Russia hits Ukraine’s second city and convoy approaches Kyiv – Press Enterprise


Kyiv, Ukraine (AP) – Russian attacks on Tuesday hit the central square in Ukraine’s second largest city and other civilian targets, and a 40-mile convoy of tanks and other vehicles threatened the capital. Ukraine’s embattled president accused Moscow of resorting to terror tactics to fuel Europe’s biggest ground war in generations.

With the Kremlin increasingly isolated from harsh economic sanctions that have weakened the ruble currency, Russian troops advanced on Ukraine’s two largest cities on the sixth day of an invasion that has shattered the 21st-century world order. In Kharkiv, a strategic eastern city of about 1.5 million people, explosions ripped through the region’s Soviet-era administration building and residential areas. A maternity ward was moved to an underground emergency shelter.

Ukrainian President Volodymyr Zelenskyy called the targeted attack on Kharkiv’s main square “open, undisguised terror”, blamed a Russian missile and called it a war crime. “No one will forgive. Nobody will forget. … This is state terrorism by the Russian Federation.”

In an emotional appeal to the European Parliament, Zelenskyj later said: “We are fighting to be equal members of Europe. I believe that today we are showing everyone what we are… We have proved that we are at least as much as you.”

In addition to the strikes in cities, reports have surfaced that Moscow has used cluster bombs on three populated areas. If confirmed, it would represent a worrying new level of brutality in war – and could lead to even further isolation in Russia.

With Western powers sending arms to Ukraine and putting pressure on Russia’s economy worldwide, President Vladimir Putin’s options have narrowed as he seeks to redraw the global map — putting Ukraine’s Western-leaning democracy back into orbit to pull Moscow’s.

The Kremlin on Tuesday denied using such ammunition and again insisted its forces had hit only military targets – despite evidence documented by AP reporters of shelling of homes, schools and hospitals.

Unbowed by Western condemnation, Russian officials stepped up their escalation threats days after raising the specter of a nuclear attack. Russia’s defense minister on Tuesday vowed to press ahead with the offensive until it meets its goals, while a senior Kremlin official warned that the West’s “economic war” against Russia could become a “real one.”

A first round of talks between Ukraine and Russia on Monday brought no end to the fighting, although both sides agreed to meet again in the coming days.

Across the country, many Ukrainian civilians spent another night huddled in makeshift shelters, basements or corridors. More than half a million people have fled the country and the UN human rights office said on Tuesday it had registered the deaths of 136 civilians, including 13 children. The actual toll is likely to be much higher.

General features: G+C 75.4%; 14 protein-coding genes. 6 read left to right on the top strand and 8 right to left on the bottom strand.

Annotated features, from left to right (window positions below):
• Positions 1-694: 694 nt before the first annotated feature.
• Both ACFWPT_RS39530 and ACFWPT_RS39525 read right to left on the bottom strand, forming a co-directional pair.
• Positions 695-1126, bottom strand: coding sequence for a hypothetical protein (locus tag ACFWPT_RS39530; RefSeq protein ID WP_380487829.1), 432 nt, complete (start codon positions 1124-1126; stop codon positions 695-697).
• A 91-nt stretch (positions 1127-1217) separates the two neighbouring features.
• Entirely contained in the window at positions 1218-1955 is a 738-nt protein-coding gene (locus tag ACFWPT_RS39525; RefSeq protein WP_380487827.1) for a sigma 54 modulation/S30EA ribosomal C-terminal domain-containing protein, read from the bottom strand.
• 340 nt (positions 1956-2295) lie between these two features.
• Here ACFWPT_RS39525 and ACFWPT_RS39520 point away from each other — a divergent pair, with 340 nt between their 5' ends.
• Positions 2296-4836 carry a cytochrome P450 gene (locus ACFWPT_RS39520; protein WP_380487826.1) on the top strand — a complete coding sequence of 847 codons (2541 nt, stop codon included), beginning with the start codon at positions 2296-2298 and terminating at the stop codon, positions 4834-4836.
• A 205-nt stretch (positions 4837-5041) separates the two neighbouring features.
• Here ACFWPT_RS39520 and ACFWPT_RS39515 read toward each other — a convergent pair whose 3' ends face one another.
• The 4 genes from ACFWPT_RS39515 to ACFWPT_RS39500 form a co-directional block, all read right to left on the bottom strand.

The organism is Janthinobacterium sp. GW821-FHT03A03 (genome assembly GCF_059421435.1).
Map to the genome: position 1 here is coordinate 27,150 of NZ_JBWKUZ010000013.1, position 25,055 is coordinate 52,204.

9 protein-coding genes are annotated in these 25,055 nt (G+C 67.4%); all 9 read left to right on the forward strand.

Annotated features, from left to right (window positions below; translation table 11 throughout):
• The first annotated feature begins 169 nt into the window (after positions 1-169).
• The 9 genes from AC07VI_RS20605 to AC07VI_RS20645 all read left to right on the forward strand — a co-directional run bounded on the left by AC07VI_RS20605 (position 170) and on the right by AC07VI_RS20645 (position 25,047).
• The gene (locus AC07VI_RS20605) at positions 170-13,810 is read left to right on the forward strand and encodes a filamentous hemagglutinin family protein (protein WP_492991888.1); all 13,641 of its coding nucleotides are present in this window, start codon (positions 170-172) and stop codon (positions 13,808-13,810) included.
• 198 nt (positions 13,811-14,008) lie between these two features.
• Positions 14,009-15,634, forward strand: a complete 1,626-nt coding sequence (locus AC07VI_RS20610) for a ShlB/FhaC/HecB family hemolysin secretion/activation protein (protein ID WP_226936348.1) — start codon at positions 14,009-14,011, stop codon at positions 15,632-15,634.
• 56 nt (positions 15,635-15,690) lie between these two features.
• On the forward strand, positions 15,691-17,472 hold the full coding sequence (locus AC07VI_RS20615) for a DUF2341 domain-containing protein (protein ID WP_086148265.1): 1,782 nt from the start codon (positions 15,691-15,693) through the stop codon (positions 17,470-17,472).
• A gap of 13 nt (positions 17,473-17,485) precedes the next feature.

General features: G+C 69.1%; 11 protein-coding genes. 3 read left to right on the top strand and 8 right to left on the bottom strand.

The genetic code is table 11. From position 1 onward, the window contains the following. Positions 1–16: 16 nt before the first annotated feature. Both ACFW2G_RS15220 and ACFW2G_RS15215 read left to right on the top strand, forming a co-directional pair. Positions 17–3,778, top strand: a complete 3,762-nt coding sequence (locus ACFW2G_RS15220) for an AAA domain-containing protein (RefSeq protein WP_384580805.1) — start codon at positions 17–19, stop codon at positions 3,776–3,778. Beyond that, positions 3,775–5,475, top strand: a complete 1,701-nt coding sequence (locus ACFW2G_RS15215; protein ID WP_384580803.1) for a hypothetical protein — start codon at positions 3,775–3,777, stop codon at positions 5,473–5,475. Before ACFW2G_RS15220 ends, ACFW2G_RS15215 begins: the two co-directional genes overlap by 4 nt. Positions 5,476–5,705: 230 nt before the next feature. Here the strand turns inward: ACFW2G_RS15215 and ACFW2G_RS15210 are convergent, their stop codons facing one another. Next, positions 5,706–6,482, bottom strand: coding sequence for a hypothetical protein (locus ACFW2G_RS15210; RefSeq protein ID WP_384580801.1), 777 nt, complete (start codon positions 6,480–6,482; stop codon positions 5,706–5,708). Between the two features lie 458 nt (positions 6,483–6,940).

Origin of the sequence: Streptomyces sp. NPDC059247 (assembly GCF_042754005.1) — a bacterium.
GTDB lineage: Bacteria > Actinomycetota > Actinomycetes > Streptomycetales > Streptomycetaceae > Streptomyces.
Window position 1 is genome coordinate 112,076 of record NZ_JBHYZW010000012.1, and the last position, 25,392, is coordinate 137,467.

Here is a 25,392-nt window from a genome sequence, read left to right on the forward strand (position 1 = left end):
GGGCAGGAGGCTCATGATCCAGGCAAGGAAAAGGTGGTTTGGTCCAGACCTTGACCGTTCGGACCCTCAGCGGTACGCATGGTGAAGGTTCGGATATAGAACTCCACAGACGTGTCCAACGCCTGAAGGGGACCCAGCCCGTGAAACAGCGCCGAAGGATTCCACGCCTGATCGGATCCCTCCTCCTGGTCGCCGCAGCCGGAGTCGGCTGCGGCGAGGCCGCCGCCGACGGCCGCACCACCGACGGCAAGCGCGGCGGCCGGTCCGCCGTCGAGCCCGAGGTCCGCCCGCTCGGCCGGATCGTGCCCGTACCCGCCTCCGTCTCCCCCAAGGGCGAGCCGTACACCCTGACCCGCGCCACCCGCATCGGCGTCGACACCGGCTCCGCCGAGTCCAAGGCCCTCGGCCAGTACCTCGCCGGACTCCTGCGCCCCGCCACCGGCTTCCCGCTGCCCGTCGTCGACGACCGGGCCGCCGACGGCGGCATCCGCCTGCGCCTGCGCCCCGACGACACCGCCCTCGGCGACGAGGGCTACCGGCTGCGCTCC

“It’s a nightmare, and it’s really gripping from the inside. It can’t be explained in words,” said Ekaterina Babenko from Kharkiv, who took refuge in a neighbor’s basement for the fifth straight day. “We have young children, elderly people and to be honest it’s very scary.”

A Ukrainian military official said Belarusian troops joined the war in the Chernihiv region on Tuesday, without giving details. But shortly before that, Belarusian President Alexander Lukashenko said his country had no plans to join the fight.

The precision bombing of Kharkiv’s Freedom Square – Ukraine’s largest square and the heart of the city’s public life – was a turning point for many Ukrainians, brazen proof that the Russian invasion was not just about hitting military targets, but also about breaking their spirit.

The strike blew or shattered windows and walls of buildings surrounding the massive central plaza, which was piled high with debris and dust. Chunks of plaster were strewn about in one building and doors blown off their hinges lay across the hallways.

“People are lying under the rubble, we pulled out bodies,” said Yevhen Vasylenko, representative of the Ministry of Emergency Situations in the Kharkiv region. He said at least six were killed and 20 injured in the strike.

The head of the regional administration, Oleh Sinehubov, said that at least 11 people were killed and many others injured when the city was shelled the previous day. According to the authorities, more people were injured on Tuesday.